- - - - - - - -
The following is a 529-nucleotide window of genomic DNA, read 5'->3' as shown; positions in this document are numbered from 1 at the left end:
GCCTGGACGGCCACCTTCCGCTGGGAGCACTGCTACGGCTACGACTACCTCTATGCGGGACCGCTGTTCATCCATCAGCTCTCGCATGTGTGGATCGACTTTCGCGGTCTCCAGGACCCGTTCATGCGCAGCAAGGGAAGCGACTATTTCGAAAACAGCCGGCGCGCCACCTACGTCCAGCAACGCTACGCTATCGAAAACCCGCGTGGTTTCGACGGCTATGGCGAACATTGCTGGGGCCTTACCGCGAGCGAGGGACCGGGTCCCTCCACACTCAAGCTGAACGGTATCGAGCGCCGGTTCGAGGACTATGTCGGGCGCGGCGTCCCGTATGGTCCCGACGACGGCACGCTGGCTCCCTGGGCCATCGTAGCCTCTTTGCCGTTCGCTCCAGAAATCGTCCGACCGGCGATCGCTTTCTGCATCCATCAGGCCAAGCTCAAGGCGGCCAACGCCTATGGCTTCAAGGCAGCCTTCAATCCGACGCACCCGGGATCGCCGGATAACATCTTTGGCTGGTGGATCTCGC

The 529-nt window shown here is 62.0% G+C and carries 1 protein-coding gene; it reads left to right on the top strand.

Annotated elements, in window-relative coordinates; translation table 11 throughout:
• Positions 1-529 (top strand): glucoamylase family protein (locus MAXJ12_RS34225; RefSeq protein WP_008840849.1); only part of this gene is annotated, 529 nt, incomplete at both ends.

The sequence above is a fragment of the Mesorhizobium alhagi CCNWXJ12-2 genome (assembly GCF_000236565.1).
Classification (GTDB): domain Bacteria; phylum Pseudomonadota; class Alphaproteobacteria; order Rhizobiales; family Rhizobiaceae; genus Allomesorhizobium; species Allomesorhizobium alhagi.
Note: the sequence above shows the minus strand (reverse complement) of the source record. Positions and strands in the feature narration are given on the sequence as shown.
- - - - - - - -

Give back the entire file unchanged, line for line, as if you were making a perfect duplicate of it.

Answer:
The following is a 529-nucleotide window of genomic DNA, read 5'->3' as shown; positions in this document are numbered from 1 at the left end:
GCCTGGACGGCCACCTTCCGCTGGGAGCACTGCTACGGCTACGACTACCTCTATGCGGGACCGCTGTTCATCCATCAGCTCTCGCATGTGTGGATCGACTTTCGCGGTCTCCAGGACCCGTTCATGCGCAGCAAGGGAAGCGACTATTTCGAAAACAGCCGGCGCGCCACCTACGTCCAGCAACGCTACGCTATCGAAAACCCGCGTGGTTTCGACGGCTATGGCGAACATTGCTGGGGCCTTACCGCGAGCGAGGGACCGGGTCCCTCCACACTCAAGCTGAACGGTATCGAGCGCCGGTTCGAGGACTATGTCGGGCGCGGCGTCCCGTATGGTCCCGACGACGGCACGCTGGCTCCCTGGGCCATCGTAGCCTCTTTGCCGTTCGCTCCAGAAATCGTCCGACCGGCGATCGCTTTCTGCATCCATCAGGCCAAGCTCAAGGCGGCCAACGCCTATGGCTTCAAGGCAGCCTTCAATCCGACGCACCCGGGATCGCCGGATAACATCTTTGGCTGGTGGATCTCGC

The 529-nt window shown here is 62.0% G+C and carries 1 protein-coding gene; it reads left to right on the top strand.

Annotated elements, in window-relative coordinates; translation table 11 throughout:
• Positions 1-529 (top strand): glucoamylase family protein (locus MAXJ12_RS34225; RefSeq protein WP_008840849.1); only part of this gene is annotated, 529 nt, incomplete at both ends.

The sequence above is a fragment of the Mesorhizobium alhagi CCNWXJ12-2 genome (assembly GCF_000236565.1).
Classification (GTDB): domain Bacteria; phylum Pseudomonadota; class Alphaproteobacteria; order Rhizobiales; family Rhizobiaceae; genus Allomesorhizobium; species Allomesorhizobium alhagi.
Note: the sequence above shows the minus strand (reverse complement) of the source record. Positions and strands in the feature narration are given on the sequence as shown.